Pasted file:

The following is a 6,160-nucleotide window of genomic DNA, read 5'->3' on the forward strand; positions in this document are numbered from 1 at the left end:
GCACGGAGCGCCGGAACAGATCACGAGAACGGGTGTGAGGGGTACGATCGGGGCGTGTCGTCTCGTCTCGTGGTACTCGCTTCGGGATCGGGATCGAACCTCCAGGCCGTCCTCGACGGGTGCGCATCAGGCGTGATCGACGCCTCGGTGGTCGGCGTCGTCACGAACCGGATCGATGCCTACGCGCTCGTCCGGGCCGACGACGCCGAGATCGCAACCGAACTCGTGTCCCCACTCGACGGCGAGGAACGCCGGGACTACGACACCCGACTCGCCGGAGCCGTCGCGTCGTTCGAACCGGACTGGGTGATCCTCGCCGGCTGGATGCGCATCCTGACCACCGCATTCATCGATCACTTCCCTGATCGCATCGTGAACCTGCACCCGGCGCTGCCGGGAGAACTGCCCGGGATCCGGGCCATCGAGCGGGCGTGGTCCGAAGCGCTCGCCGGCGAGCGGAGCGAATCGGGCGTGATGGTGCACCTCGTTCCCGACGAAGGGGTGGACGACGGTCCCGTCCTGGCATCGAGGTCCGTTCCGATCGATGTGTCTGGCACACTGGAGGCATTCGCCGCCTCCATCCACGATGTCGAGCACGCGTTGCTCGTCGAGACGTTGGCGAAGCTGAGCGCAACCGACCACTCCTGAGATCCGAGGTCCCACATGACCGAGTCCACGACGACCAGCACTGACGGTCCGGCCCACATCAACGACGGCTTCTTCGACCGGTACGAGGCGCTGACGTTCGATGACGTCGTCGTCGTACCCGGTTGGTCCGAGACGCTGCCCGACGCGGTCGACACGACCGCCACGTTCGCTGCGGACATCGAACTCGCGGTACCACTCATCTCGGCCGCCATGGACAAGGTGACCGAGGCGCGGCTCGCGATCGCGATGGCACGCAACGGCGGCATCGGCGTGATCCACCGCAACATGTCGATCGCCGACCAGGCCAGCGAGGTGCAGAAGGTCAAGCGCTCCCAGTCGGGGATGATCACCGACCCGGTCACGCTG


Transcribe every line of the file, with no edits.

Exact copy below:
The following is a 6,160-nucleotide window of genomic DNA, read 5'->3' on the forward strand; positions in this document are numbered from 1 at the left end:
GCACGGAGCGCCGGAACAGATCACGAGAACGGGTGTGAGGGGTACGATCGGGGCGTGTCGTCTCGTCTCGTGGTACTCGCTTCGGGATCGGGATCGAACCTCCAGGCCGTCCTCGACGGGTGCGCATCAGGCGTGATCGACGCCTCGGTGGTCGGCGTCGTCACGAACCGGATCGATGCCTACGCGCTCGTCCGGGCCGACGACGCCGAGATCGCAACCGAACTCGTGTCCCCACTCGACGGCGAGGAACGCCGGGACTACGACACCCGACTCGCCGGAGCCGTCGCGTCGTTCGAACCGGACTGGGTGATCCTCGCCGGCTGGATGCGCATCCTGACCACCGCATTCATCGATCACTTCCCTGATCGCATCGTGAACCTGCACCCGGCGCTGCCGGGAGAACTGCCCGGGATCCGGGCCATCGAGCGGGCGTGGTCCGAAGCGCTCGCCGGCGAGCGGAGCGAATCGGGCGTGATGGTGCACCTCGTTCCCGACGAAGGGGTGGACGACGGTCCCGTCCTGGCATCGAGGTCCGTTCCGATCGATGTGTCTGGCACACTGGAGGCATTCGCCGCCTCCATCCACGATGTCGAGCACGCGTTGCTCGTCGAGACGTTGGCGAAGCTGAGCGCAACCGACCACTCCTGAGATCCGAGGTCCCACATGACCGAGTCCACGACGACCAGCACTGACGGTCCGGCCCACATCAACGACGGCTTCTTCGACCGGTACGAGGCGCTGACGTTCGATGACGTCGTCGTCGTACCCGGTTGGTCCGAGACGCTGCCCGACGCGGTCGACACGACCGCCACGTTCGCTGCGGACATCGAACTCGCGGTACCACTCATCTCGGCCGCCATGGACAAGGTGACCGAGGCGCGGCTCGCGATCGCGATGGCACGCAACGGCGGCATCGGCGTGATCCACCGCAACATGTCGATCGCCGACCAGGCCAGCGAGGTGCAGAAGGTCAAGCGCTCCCAGTCGGGGATGATCACCGACCCGGTCACGCTG